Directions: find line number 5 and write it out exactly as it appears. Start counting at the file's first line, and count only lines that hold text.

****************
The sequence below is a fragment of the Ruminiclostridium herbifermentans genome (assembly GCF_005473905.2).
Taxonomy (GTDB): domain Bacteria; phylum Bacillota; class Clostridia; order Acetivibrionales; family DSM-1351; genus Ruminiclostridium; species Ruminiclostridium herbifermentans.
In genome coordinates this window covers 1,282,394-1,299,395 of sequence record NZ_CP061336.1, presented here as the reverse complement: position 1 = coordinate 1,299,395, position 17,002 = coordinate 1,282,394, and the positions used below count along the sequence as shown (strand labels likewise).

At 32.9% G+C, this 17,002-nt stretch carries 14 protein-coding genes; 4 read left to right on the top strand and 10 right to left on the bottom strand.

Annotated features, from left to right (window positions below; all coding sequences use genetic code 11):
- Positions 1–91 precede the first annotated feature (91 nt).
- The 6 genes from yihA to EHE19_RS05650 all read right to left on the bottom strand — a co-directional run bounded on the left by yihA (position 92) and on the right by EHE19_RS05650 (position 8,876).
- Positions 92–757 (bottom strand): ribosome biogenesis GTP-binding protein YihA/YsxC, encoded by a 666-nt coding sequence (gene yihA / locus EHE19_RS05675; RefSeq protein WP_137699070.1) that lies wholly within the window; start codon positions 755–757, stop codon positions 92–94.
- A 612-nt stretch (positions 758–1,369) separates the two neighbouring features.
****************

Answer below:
Annotated features, from left to right (window positions below; all coding sequences use genetic code 11):